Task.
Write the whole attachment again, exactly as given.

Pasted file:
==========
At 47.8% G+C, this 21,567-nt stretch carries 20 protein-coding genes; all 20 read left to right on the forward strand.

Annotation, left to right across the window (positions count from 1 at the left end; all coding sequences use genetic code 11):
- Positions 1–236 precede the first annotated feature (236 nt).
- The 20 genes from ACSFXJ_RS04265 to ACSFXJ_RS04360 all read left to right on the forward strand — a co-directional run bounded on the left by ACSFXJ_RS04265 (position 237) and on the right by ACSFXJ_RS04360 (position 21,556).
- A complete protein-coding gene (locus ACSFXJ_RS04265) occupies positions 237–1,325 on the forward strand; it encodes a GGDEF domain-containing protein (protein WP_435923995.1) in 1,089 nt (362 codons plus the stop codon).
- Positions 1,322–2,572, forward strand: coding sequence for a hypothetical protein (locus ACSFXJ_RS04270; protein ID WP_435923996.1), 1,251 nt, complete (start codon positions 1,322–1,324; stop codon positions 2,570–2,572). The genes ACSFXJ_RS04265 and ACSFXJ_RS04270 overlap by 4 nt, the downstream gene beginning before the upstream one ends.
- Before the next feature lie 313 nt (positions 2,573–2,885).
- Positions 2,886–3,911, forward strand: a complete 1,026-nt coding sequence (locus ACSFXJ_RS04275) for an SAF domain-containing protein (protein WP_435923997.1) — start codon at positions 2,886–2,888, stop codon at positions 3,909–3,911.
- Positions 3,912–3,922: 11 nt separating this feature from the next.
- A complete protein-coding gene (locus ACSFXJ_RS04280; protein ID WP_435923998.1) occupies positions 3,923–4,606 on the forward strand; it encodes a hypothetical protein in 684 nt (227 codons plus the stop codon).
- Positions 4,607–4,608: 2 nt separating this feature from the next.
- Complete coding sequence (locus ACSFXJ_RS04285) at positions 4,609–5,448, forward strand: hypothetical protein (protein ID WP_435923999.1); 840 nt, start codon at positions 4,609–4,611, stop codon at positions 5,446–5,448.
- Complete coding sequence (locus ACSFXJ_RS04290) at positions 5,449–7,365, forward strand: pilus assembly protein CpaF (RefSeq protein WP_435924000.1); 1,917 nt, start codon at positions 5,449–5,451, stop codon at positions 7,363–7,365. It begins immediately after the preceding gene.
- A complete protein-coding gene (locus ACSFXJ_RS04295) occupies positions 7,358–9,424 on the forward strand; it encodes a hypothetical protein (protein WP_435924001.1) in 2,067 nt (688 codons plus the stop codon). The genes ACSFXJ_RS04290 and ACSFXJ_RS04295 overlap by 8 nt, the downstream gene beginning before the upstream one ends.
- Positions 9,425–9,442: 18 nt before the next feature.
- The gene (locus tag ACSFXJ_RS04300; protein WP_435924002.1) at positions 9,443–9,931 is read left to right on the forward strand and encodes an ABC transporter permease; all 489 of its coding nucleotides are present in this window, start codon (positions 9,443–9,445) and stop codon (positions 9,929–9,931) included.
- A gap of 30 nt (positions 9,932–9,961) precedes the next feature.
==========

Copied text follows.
At 47.8% G+C, this 21,567-nt stretch carries 20 protein-coding genes; all 20 read left to right on the forward strand.

Annotation, left to right across the window (positions count from 1 at the left end; all coding sequences use genetic code 11):
- Positions 1–236 precede the first annotated feature (236 nt).
- The 20 genes from ACSFXJ_RS04265 to ACSFXJ_RS04360 all read left to right on the forward strand — a co-directional run bounded on the left by ACSFXJ_RS04265 (position 237) and on the right by ACSFXJ_RS04360 (position 21,556).
- A complete protein-coding gene (locus ACSFXJ_RS04265) occupies positions 237–1,325 on the forward strand; it encodes a GGDEF domain-containing protein (protein WP_435923995.1) in 1,089 nt (362 codons plus the stop codon).
- Positions 1,322–2,572, forward strand: coding sequence for a hypothetical protein (locus ACSFXJ_RS04270; protein ID WP_435923996.1), 1,251 nt, complete (start codon positions 1,322–1,324; stop codon positions 2,570–2,572). The genes ACSFXJ_RS04265 and ACSFXJ_RS04270 overlap by 4 nt, the downstream gene beginning before the upstream one ends.
- Before the next feature lie 313 nt (positions 2,573–2,885).
- Positions 2,886–3,911, forward strand: a complete 1,026-nt coding sequence (locus ACSFXJ_RS04275) for an SAF domain-containing protein (protein WP_435923997.1) — start codon at positions 2,886–2,888, stop codon at positions 3,909–3,911.
- Positions 3,912–3,922: 11 nt separating this feature from the next.
- A complete protein-coding gene (locus ACSFXJ_RS04280; protein ID WP_435923998.1) occupies positions 3,923–4,606 on the forward strand; it encodes a hypothetical protein in 684 nt (227 codons plus the stop codon).
- Positions 4,607–4,608: 2 nt separating this feature from the next.
- Complete coding sequence (locus ACSFXJ_RS04285) at positions 4,609–5,448, forward strand: hypothetical protein (protein ID WP_435923999.1); 840 nt, start codon at positions 4,609–4,611, stop codon at positions 5,446–5,448.
- Complete coding sequence (locus ACSFXJ_RS04290) at positions 5,449–7,365, forward strand: pilus assembly protein CpaF (RefSeq protein WP_435924000.1); 1,917 nt, start codon at positions 5,449–5,451, stop codon at positions 7,363–7,365. It begins immediately after the preceding gene.
- A complete protein-coding gene (locus ACSFXJ_RS04295) occupies positions 7,358–9,424 on the forward strand; it encodes a hypothetical protein (protein WP_435924001.1) in 2,067 nt (688 codons plus the stop codon). The genes ACSFXJ_RS04290 and ACSFXJ_RS04295 overlap by 8 nt, the downstream gene beginning before the upstream one ends.
- Positions 9,425–9,442: 18 nt before the next feature.
- The gene (locus tag ACSFXJ_RS04300; protein WP_435924002.1) at positions 9,443–9,931 is read left to right on the forward strand and encodes an ABC transporter permease; all 489 of its coding nucleotides are present in this window, start codon (positions 9,443–9,445) and stop codon (positions 9,929–9,931) included.
- A gap of 30 nt (positions 9,932–9,961) precedes the next feature.